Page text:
In the Field: Week 4 (Part One)

The Rawah Crew had a week full of problem solving and new projects. On Sunday, we went out on the Roaring Creek trail expecting to camp out for a night about 3 miles in. Unexpectedly, the small flat area that was our only option for camping did not meet LNT guidelines being too close to the trail and water. We found a fire ring in the middle of a meadow so Des taught the crew how to tear it down, sift through dirt for micro-trash and rehab the area. We decided to hike out at the end of our day, and return the next when Geoff had planned to join us for work. Together, we completed three rock wall projects, a total of about 30 ft placed to prevent further erosion of the steep trail.

The next two days were spent on the upper portion of the McIntyre Trail where we ran into some pretty beat up sections. The McIntyre Trail is heavily used by horse travelers seeking to reach the Continental Divide at Ute Pass. With at least 700 ft of muddy sections in need of turnpikes and 300 ft of washed out/rooted tread we were unable to complete large projects, given we were only on a two day hitch and were not aware of it’s rough condition. We decided that a general maintenance run would suffice for now (clearing trees/drains and removing berm) but we would hopefully return to the trail later in the season, or next summer’s Rawah crew would be able to return to the project sites. Left with some time at the end of our hitch, we started a 20 ft rock wall section, re-establishing 60 ft of widened, muddy trail.

Fire ring before

Fire ring before

Fire ring after

Fire ring after

Rock wall on Roaring Creek Trail

Rock wall on Roaring Creek Trail

Rock wall on Upper McIntyre

Rock wall on Upper McIntyre

-Courtney Ross (Rawah Crew Leader)

Monday, Wednesday and Thursday brought the Kawuneeche Crew back up to the mess hall at Lake Irene, where we were able to finish 3/4 of the roof with hand-laid cedar shingles. In roofer’s terms, the roof is a little less than 12 squares (one square=100 square feet). In layman’s terms, it’s a pretty medium sized roof for a 3 room building, and the light purple chalk lines complement the orange tinged shingles quite nicely. Tuesday the crew drove over Trail Ridge into Estes Park to join the projects crew and the buildings maintenance crew for a scaffolding training, useful information for when we have to set up the second half of our scaffolding on the barn! Thursday was also a half day for the NPS, so the crew were sent on a hike for the afternoon, up to gorgeous Milner Pass. A great way to start the holiday weekend! Happy Fourth of July from the Kawuneeche crew!

– Margaret Johnson (Kawuneeche Crew Leader)

Continuing work with the Rocky Mountain National Park Trail’s crews, the Estes Crew began this week with trail maintenance runs around the Park. By this time in the season, the populated trails have already been completed, leaving this week to improve and explore the Park’s nooks and crannies. They completed over 14 miles of trail work including North Longs Trail and Hollowell Park.

The remainder of the week was dedicated to projects. Building the bridge at Boulder Brook was an insightful experience to share. Almost all of the bridge materials are gathered on site. Logs that once clogged the trail were cut and debarked. Boulders for the rock wall are collected from the river bank. Among the many miles and hard work, the Estes Crew is learning about land ethics.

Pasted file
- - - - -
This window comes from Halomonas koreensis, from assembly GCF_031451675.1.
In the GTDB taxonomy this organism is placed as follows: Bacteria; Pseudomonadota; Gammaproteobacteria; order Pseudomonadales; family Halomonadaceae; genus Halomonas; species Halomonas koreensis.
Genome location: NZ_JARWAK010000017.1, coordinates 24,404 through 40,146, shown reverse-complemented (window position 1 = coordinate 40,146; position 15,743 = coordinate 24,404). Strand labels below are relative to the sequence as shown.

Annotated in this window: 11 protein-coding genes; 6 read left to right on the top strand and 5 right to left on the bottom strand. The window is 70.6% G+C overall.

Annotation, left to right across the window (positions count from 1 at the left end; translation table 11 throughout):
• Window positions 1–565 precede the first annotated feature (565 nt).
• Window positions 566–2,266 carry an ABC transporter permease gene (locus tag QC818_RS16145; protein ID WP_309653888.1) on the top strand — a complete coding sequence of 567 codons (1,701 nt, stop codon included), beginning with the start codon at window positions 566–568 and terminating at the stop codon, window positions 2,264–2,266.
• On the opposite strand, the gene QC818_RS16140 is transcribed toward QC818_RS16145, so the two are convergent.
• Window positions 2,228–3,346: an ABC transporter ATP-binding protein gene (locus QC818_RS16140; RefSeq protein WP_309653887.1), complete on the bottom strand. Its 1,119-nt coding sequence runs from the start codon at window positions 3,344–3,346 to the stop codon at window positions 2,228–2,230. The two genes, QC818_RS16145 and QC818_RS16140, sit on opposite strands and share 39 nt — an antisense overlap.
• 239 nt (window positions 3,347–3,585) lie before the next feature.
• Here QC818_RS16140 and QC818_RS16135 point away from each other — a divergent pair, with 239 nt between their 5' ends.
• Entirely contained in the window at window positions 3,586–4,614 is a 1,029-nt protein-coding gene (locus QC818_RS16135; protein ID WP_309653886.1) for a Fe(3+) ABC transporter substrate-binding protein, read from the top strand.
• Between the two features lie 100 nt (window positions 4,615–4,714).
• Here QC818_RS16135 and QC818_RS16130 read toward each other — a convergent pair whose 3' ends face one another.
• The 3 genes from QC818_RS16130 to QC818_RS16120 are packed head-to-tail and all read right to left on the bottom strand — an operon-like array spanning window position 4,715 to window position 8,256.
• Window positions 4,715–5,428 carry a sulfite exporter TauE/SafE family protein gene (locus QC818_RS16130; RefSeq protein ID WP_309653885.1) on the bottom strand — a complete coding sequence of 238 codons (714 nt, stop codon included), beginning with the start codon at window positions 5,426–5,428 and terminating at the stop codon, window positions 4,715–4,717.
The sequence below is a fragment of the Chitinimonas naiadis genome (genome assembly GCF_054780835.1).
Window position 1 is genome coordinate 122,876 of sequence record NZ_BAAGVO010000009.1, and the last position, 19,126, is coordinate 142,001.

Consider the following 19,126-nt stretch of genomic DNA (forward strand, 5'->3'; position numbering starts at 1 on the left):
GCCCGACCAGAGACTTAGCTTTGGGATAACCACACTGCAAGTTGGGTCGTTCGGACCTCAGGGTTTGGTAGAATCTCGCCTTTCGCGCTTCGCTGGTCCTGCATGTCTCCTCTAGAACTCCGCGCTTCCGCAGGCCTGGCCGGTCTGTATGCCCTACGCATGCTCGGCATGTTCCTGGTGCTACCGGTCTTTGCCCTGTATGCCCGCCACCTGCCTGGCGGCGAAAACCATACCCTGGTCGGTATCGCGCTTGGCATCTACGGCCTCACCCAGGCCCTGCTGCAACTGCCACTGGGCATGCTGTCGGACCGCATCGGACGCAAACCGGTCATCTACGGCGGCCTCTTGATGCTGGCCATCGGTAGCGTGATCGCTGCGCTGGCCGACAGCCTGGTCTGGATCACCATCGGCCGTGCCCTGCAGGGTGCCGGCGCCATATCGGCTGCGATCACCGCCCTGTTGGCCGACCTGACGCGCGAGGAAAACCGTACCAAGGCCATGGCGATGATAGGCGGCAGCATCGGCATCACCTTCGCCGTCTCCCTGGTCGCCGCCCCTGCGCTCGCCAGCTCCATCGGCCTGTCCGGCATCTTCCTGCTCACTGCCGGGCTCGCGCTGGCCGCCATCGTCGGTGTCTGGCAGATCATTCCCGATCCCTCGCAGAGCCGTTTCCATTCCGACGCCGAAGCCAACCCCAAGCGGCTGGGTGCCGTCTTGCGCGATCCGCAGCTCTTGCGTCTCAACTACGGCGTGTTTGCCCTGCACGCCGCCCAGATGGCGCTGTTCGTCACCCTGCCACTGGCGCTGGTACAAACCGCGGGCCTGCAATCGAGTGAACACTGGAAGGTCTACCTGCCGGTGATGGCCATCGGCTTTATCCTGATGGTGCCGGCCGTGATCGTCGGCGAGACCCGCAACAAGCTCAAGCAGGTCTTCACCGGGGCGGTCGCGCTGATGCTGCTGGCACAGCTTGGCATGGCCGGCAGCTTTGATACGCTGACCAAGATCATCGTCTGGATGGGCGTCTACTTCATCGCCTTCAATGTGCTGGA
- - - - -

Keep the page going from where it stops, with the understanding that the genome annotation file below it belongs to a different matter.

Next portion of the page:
Jeremy brushing

Jeremy brushing

Estes near Alberta Falls

Estes near Alberta Falls

Doing our best not to get lost

Doing our best not to get lost

Chandler showing the rock who's boss

Chandler showing the rock who’s boss

Teaming up to move a rock at Boulder Brook Landslide

Teaming up to move a rock at Boulder Brook Landslide

– Chandler Eaton (Estes Crew Member)

Teamwork. The larger the project, the more teamwork is needed. This past week the Red Feather Crew collaborated with the Forest Service and the Larimer County Conservation Corps on the North Fork Trail. This was different from the past few weeks because instead of just the six of us there were now 15 in the project. This was necessary for the massive re-route that was going to be under taken.

The re-route was intended as a method of flood relief, as the trail has been closed for two years now. The goal was to re direct the Big Thompson river away from where the edge of the new trail would be and then re-establish a trail for this popular hiking area.

In order to perform this rocks and fallen trees were pushed along the river, this was necessary to move the river to a safe area for people as well as the trail. Once this has been achieved, a retaining wall was developed that turned out to be around 12 feet. To insure stability of the wall, we made sure there was no organic, or loose materials around the trail. With collective efforts we were able to finally cut out the new trail that would be as to be used by other people and stock alike.

This was a huge project and without the collaboration of the LCCC, RMC-CC, and the Forest Service we would not be able to have triumphed over the North Fork trail re-route.

Cutting back the eroded bank to expand flood plain

Cutting back the eroded bank to expand flood plain

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Crew working with Geoff to manage safety while removing the bank

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Knocking out the overhanging slope

Blown out section of the North Fork Trail

Blown out section of the North Fork Trail

May the force be with you all,
Red Feather

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